That credit-fuelled boom-bust cycles are common globally has been adequately reinforced by the financial crisis. But in India, where the loan-to-gross domestic product (GDP) percentage is just in the fifties, this discussion has largely remained academic. But we need to look at it differently, now that banks are being exhorted to expand lending in the belief that it will reignite faltering economic growth.

Over the past five years, it has become fashionable for banks to make statements like “an 8% GDP (growth rate) should lead to a 24% credit growth as there is generally a 3x relationship". It is conceptually flawed apart from being overly simplistic: the statement tries to link nominal loan growth with real GDP growth, even more problematic with inflation during this period ranging from negative to 12%. This ratio too has fluctuated widely—it has been significantly more than 3x in good times and below that in bad times. But it subliminally holds an important message that often gets overlooked—the banking system currently considers loan growth to be a derivative product of GDP growth and not the other way round.

Krittika Banerjee’s (RBI Working Papers, December 2011) seminal study on this subject could provide a helpful tool for policymakers. The key conclusions of the study as follows.

First, in the pre-1980s period, output was predominantly driven by credit, whereas during the 1980s, the relationship between the two became weak. The post 1990s period (“reforms") saw credit being predominantly driven by output.

Second, credit has been remarkably pro-cyclical, like globally. “...Banks exacerbate demand expansions by funding negative net present value (NPV) projects and accentuate contractions by not funding positive NPV projects."

Third, “while the percentage of bank credit in total borrowings shows a continuous rising trend for...public limited companies, it has registered a major decline for...private limited companies...".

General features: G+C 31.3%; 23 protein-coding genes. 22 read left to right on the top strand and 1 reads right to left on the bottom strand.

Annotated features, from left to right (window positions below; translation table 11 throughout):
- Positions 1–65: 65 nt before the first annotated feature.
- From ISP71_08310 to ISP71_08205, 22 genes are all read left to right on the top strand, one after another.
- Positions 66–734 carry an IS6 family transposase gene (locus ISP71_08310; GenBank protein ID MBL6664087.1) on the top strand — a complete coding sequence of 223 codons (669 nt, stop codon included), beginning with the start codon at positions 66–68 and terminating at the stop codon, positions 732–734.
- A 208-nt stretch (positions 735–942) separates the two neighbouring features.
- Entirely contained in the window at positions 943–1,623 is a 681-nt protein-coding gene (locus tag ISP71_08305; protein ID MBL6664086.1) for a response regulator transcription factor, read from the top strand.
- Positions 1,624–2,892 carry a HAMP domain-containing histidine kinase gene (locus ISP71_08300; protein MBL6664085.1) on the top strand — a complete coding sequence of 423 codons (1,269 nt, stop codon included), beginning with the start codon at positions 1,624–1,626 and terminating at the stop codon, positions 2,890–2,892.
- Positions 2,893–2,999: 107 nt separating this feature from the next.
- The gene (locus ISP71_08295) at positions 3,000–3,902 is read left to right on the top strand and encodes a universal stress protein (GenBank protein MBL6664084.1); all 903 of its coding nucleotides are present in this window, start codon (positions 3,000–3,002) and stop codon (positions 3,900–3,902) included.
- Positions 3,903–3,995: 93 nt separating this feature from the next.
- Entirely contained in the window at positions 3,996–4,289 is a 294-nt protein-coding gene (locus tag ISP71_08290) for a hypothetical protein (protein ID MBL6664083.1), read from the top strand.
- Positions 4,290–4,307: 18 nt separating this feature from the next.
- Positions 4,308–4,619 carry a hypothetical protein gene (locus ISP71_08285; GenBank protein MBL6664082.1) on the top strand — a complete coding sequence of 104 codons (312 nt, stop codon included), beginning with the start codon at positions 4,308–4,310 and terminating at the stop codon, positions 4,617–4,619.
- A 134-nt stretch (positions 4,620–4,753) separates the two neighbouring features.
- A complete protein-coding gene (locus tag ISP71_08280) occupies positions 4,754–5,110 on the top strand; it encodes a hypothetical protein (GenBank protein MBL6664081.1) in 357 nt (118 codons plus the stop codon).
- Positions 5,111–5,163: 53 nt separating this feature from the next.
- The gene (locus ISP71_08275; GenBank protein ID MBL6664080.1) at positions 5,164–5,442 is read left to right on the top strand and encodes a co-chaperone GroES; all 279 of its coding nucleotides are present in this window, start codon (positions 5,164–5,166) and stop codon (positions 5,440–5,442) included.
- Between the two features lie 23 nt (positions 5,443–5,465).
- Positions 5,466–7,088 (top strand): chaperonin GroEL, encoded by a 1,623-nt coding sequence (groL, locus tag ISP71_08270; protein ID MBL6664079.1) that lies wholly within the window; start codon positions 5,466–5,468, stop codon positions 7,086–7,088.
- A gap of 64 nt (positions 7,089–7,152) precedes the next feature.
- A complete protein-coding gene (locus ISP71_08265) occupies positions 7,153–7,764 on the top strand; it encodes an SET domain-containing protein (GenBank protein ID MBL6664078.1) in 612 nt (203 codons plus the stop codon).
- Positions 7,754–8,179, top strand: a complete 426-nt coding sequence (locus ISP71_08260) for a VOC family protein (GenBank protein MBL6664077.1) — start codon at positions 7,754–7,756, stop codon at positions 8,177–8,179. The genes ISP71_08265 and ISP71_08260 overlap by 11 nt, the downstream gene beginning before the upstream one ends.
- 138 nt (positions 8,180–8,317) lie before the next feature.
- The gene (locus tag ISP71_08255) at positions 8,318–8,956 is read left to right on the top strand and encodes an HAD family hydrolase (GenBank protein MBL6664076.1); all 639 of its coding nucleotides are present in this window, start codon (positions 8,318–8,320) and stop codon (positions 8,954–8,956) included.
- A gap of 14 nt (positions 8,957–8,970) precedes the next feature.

Fourth, “...Credit intensity ... is the largest for the manufacturing sector.... It has also shown a steep rise since 2003-04". Also, “...Indian manufacturing and services sectors, taken together as the non-agricultural sector, exhibit a one way causality from GDP cycle to non-food bank credit cycle."

Extending the focus of Banerjee’s study, we notice that when observed in entirety over a long period of time, India’s credit intensity of growth has increased remarkably, along a third order polynomial trendline (Fig 1). That is, it has increased consistently, and the spurt in recent years has been higher. In other words, over the years, India has required more credit to deliver the same unit of GDP, viz. credit has become less efficient in delivering growth.

The simple reason for such varying trends in the credit intensity of growth is that there are other factors explaining growth, the major ones being demographic dividend and productivity increases. The fact that credit efficiency has dropped sharply in recent years just shows that we are increasingly doing a worse job on those fronts.

Our steadily increasing dependence on lending growth for GDP growth has important policy implications. The tight leash on credit growth that the RBI has traditionally maintained and the fact that we seldom gorged on credit meant that growth was only modestly volatile. However, this volatility is on the rise.

There are two other longer-term implications (i.e. leaving aside issues of pro-cyclicality and counter-cyclicality). One, banks will be continually under pressure to increase lending, risking an absence of debate and action on more difficult socio-economic improvements mentioned above. Two, if the services sector, the engine of economic growth in the last decade or so, is less credit-intensive as per Banerjee’s study, by elimination, industry and agriculture have become less efficient in using credit. Thus the reliance on retail credit-driven-consumption-driven growth is on the rise. This is a bit like going straight from the microprocessor to the iPhone.

The seemingly low loan-to-GDP ratio by global standards does not mean that we instigate banks towards more aggressive lending. First, if the post-reforms causality has moved to output determining credit, a miraculous reversal of the causality is fanciful. Second, the loan-to-GDP ratio is not that low, once credit to government from banks (a large number) is included, which is the way it should be. It is high time that we focus more on other factors that drive growth. But that is quite another story.

Important note—the longer time-series on India is from the Reserve Bank of India and the cross-country data for a much shorter series from International Monetary Fund. There are significant discrepancies due to issues of classification and harmonisation of period-endings. Only broad conclusions are pertinent.

Dipankar Choudhury has been a senior research analyst on financial services as well as other sectors at various investment banks, and is currently an independent consultant focusing on banks and financial services.

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